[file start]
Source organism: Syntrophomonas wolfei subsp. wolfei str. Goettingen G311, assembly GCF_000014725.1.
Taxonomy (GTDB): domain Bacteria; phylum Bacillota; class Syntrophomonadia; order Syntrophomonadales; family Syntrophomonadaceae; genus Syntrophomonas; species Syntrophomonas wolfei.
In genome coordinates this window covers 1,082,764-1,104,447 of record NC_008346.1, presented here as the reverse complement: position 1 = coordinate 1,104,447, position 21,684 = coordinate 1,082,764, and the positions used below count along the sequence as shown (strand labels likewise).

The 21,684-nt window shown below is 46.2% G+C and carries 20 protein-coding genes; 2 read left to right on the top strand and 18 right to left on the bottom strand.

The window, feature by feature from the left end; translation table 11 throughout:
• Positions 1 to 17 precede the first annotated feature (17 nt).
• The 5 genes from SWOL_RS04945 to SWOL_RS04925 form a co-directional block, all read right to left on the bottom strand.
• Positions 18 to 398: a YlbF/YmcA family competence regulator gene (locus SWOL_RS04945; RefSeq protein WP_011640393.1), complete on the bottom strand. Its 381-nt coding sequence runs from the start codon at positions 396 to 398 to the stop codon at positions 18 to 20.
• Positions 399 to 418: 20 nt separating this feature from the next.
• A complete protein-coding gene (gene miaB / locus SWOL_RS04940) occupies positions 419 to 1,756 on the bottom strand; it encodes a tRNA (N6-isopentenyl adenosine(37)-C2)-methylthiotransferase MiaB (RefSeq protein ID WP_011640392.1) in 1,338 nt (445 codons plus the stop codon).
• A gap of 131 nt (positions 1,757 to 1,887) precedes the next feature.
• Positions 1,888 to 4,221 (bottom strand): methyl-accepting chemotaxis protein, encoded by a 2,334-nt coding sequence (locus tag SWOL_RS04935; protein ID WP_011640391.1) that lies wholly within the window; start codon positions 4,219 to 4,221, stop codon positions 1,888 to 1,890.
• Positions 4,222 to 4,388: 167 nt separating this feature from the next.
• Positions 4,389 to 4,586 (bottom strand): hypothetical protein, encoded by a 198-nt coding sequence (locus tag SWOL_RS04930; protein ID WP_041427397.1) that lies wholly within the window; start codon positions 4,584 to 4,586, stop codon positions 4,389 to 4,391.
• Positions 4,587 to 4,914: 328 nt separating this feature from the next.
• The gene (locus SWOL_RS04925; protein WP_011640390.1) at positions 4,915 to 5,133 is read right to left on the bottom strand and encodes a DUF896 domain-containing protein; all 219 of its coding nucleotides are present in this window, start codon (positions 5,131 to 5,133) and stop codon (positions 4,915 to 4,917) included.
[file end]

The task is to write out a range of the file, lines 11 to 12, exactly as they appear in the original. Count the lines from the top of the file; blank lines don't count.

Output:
• A gap of 131 nt (positions 1,757 to 1,887) precedes the next feature.
• Positions 1,888 to 4,221 (bottom strand): methyl-accepting chemotaxis protein, encoded by a 2,334-nt coding sequence (locus tag SWOL_RS04935; protein ID WP_011640391.1) that lies wholly within the window; start codon positions 4,219 to 4,221, stop codon positions 1,888 to 1,890.